OS X Lion Terminal Colours

OS X is awesome for command line stuff, that’s why real programmers love it. But some of the defaults Apple have used make me sad. Where are all the colours? I demand my ls command be pretty and colourful! Why is Vim so bland? While we’re at it, can’t ping lick my eyeballs more?

Good news: yes, they can! I’ve stuck some tips together so I can remind myself what to do when I inevitably reinstall my system for some pointless reason, and for any new Mac users out there. It is near peak commercial season after all, and I’m sure you’ve been good little boys and girls.

Let’s start with the simple things.

Making ls and grep Colourful

Add these lines to your .bash_profile file which is in your home directory:

~/.bash_profile
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# Tell ls to be colourful
export CLICOLOR=1

# Tell grep to highlight matches
export GREP_OPTIONS='--color=auto'

Now when you use ls, folders and executables will appear in different colours from normal files, and when you use grep to find text in files, the matches will be highlighted.

You can change the colours used by ls via the LSCOLORS environment variable. For example:

~/.bash_profile
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# Tell ls to be colourful
export CLICOLOR=1
export LSCOLORS=Exfxcxdxbxegedabagacad

# Tell grep to highlight matches
export GREP_OPTIONS='--color=auto'

Here’s a handy website you can use to define your LSCOLORS scheme: http://geoff.greer.fm/lscolors/. It also generates LS_COLORS definitions, useful if you’re a Linux user. One thing to note, though, is that the colours you will see in your terminal depend on the particular theme you are using. Which brings me to my next tip.

Using A Better Terminal Theme

If you haven’t changed the default terminal theme you must still be gazing in to the snowy wasteland that is the default. This is insane. Programmers are incompatible with white backgrounds. Er, except in blogs. *cough*

Changing the terminal theme is marginally trickier than it should be. Here’s how you do it:

  1. Go to TerminalPreferences…
  2. Select the Settings group.
  3. Pick something nice that doesn’t sear your retinas.
  4. At the bottom of the list box, click Default so that new terminals will open with the selected colour scheme.

Anything other than the default is a good start, but there are better themes out there than those bundled with Lion. At the moment, my colour scheme of choice is Solarized. You can get a Solarized scheme for OS X’s Terminal from here:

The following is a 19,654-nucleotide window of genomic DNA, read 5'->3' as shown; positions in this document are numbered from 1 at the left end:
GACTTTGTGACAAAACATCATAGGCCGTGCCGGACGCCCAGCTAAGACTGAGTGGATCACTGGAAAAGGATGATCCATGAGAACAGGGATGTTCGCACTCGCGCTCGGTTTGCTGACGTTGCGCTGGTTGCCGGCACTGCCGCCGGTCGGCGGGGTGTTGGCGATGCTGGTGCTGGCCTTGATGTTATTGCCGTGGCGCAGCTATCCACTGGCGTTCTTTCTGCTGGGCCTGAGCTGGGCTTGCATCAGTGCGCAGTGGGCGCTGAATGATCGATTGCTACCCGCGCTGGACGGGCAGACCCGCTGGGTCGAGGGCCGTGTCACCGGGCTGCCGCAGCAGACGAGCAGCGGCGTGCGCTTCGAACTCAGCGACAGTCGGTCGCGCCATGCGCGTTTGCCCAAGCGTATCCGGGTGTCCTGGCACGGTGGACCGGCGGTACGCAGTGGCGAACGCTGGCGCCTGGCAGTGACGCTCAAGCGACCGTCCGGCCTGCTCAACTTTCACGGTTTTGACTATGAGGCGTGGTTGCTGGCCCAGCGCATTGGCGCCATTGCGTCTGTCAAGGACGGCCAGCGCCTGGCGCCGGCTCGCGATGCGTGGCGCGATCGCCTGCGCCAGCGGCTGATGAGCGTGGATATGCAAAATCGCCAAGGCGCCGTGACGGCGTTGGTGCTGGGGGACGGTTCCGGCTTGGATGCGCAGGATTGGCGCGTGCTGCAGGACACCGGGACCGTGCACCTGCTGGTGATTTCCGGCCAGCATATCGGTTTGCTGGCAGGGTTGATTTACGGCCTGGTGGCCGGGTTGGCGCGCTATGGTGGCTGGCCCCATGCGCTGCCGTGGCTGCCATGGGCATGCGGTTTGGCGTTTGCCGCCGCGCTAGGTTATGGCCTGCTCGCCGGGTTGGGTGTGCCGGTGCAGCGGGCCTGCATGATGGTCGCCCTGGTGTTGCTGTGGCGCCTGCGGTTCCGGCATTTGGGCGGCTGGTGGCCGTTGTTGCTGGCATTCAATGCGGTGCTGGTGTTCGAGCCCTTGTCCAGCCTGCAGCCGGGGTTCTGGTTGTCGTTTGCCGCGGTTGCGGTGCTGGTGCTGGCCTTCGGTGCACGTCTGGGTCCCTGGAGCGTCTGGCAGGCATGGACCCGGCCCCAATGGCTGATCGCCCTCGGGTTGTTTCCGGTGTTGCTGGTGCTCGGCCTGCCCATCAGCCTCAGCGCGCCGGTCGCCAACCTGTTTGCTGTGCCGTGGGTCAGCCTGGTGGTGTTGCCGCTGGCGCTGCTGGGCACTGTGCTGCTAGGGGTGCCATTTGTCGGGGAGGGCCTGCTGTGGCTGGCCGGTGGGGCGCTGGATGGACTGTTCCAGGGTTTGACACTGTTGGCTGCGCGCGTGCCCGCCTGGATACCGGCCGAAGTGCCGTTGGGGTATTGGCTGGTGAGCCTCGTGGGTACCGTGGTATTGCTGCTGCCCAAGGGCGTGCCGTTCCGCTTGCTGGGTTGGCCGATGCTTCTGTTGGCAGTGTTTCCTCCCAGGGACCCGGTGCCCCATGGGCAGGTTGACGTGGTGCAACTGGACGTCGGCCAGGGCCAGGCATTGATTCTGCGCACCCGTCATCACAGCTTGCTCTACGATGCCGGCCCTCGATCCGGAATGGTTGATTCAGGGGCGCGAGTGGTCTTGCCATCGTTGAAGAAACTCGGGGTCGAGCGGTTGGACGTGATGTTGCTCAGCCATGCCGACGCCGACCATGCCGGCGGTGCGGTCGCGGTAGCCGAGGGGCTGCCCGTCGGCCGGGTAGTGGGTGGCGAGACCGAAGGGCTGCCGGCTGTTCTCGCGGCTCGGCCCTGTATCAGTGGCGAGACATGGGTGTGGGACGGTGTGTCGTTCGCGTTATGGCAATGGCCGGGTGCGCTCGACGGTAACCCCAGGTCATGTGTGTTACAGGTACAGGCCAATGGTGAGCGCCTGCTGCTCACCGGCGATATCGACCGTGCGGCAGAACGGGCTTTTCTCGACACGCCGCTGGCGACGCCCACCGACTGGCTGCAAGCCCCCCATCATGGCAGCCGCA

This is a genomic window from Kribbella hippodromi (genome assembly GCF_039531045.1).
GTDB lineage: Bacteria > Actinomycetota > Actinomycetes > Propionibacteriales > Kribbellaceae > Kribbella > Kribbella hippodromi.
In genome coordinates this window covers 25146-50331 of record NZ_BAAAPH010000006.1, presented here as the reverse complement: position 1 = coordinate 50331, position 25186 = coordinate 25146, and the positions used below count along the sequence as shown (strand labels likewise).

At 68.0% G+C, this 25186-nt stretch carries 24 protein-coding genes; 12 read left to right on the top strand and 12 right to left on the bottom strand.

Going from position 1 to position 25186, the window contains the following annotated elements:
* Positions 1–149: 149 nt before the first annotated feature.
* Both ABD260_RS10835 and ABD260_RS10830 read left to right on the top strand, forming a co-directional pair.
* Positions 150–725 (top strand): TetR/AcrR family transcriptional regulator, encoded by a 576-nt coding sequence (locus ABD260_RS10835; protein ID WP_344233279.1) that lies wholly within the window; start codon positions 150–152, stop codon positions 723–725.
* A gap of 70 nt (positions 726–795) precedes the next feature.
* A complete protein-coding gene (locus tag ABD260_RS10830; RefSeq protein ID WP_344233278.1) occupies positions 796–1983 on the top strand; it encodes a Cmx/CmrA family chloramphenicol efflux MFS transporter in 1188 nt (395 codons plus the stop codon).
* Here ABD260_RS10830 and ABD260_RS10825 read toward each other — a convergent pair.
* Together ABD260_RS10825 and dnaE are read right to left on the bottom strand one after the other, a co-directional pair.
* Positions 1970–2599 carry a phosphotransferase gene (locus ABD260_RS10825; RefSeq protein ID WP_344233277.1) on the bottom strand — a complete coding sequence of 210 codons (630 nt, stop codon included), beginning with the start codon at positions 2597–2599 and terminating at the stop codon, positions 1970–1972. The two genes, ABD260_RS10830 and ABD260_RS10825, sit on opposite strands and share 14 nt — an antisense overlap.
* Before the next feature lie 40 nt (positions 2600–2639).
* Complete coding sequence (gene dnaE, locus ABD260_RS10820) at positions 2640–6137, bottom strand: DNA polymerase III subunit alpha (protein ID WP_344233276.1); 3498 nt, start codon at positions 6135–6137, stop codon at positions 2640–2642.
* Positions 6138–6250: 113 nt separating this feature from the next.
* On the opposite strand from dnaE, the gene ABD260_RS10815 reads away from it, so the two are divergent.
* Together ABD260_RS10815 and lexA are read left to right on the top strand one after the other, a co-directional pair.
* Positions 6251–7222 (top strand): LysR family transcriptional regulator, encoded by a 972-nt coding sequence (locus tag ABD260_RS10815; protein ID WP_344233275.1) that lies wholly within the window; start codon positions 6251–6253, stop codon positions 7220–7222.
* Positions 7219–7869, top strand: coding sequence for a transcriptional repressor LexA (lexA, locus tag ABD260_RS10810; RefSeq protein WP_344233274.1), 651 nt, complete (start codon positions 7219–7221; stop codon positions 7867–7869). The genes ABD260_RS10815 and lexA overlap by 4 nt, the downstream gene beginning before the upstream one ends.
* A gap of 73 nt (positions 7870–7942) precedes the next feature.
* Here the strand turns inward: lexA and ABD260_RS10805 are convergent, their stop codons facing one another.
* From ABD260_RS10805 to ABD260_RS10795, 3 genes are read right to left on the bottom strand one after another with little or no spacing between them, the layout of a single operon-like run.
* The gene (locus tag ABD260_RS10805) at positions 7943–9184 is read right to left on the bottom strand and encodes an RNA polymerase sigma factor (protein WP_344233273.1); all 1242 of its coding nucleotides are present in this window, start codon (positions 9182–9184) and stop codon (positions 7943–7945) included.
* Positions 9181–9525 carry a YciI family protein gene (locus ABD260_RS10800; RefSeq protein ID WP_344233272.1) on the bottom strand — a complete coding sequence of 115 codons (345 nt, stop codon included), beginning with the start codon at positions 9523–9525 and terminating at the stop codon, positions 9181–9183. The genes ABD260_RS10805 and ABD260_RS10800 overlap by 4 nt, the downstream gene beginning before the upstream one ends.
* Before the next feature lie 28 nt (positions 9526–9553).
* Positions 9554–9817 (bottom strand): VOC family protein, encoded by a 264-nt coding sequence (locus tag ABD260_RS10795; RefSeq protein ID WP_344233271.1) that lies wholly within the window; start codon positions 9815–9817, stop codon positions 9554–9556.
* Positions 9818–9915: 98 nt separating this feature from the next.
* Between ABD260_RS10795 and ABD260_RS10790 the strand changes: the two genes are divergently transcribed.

If you are running Lion, ignore the README at the site. All you have to do to install the theme is to open the *.terminal file. That should be enough to make it appear in the themes list in the preferences dialog, where you can set it as default.

Solarized is a great general purpose theme and there are settings for many text environments - I use it in Xcode, Sublime Text 2, Eclipse and even Vim.

Which, niftily, brings me on to my next section.

Making Vim Pretty

Much as I’ve rallied against Vim over the years, Vizio360 and Rev. Kachowski have now drugged me sufficiently to admit that it’s pretty damn nice really. If you can handle memorising π to 300 digits, then you should be fine with Vim shortcuts. On the other hand if you’re like me, you may want to use a cheatsheet.

However, we aren’t here to learn, we’re here to colourise. So, in order to make Vim a bit more colourful on OS X, copy the example vimrc file to your home directory:

cp /usr/share/vim/vim73/vimrc_example.vim ~/.vimrc

Now you can enjoy pretty colours in Vim. If you want to add Solarized as your colour theme in Vim, I recommend installing the rather fantastic pathogen.vim in your .vimrc (instructions) and then follow the instructions for “Option 2” in vim-colors-solarized README.

Making Nano Pretty

If Nano is your Terminal text editor weapon of choice, then you can enable syntax colouring by uncommenting the syntax files referenced in /etc/nanorc. First, open it for editing:

sudo nano /etc/nanorc

Move to the bottom of the file and then remove the # character at the beginning of the lines which include other *.nanorc files. For example, change:

/etc/nanorc
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## Nanorc files
#include "/usr/local/share/nano/nanorc.nanorc"

To:

/etc/nanorc
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## Nanorc files
include "/usr/local/share/nano/nanorc.nanorc"

Further Eyeball Licking via Homebrew

For the next tip, I recommend using Homebrew as the method of installation. If you aren’t using Homebrew yet, you probably should be. It’s by far the Most Awesome package manager available for OS X. So go install it:

Installed? Good. Let us continue.

Generic Colouriser

Generic Colouriser is a great utility which can be used for colourising many different types of output and log files. If you installed Homebrew , installing grc is as simple as typing:

brew install grc

NOTE: If you followed the first tip and created a .bash_profile, rather than appending the command to load grc to your .bashrc, you want to append it to your .bash_profile file instead:

echo 'source "`brew --prefix grc`/etc/grc.bashrc"' >> ~/.bash_profile

If you are confused as to why, it’s because the logic Bash uses for loading these files is non-obvious. For a good description of the load sequence, read Execution sequence for .bash_profile, .bashrc, .bash_login, .profile and .bash_logout by Ramesh Natarajan.

After you have added that line to your .bash_profile, either start a new session, or reload the profile:

source ~/.bash_profile

Now when you use certain commands such as traceroute, the output should be colourised:

Or you can call tail and head using grc to colourise log output:

That’s all Folks!

Well, that’s all I have for now. If anyone has any other good ones, stick them in a comment below.

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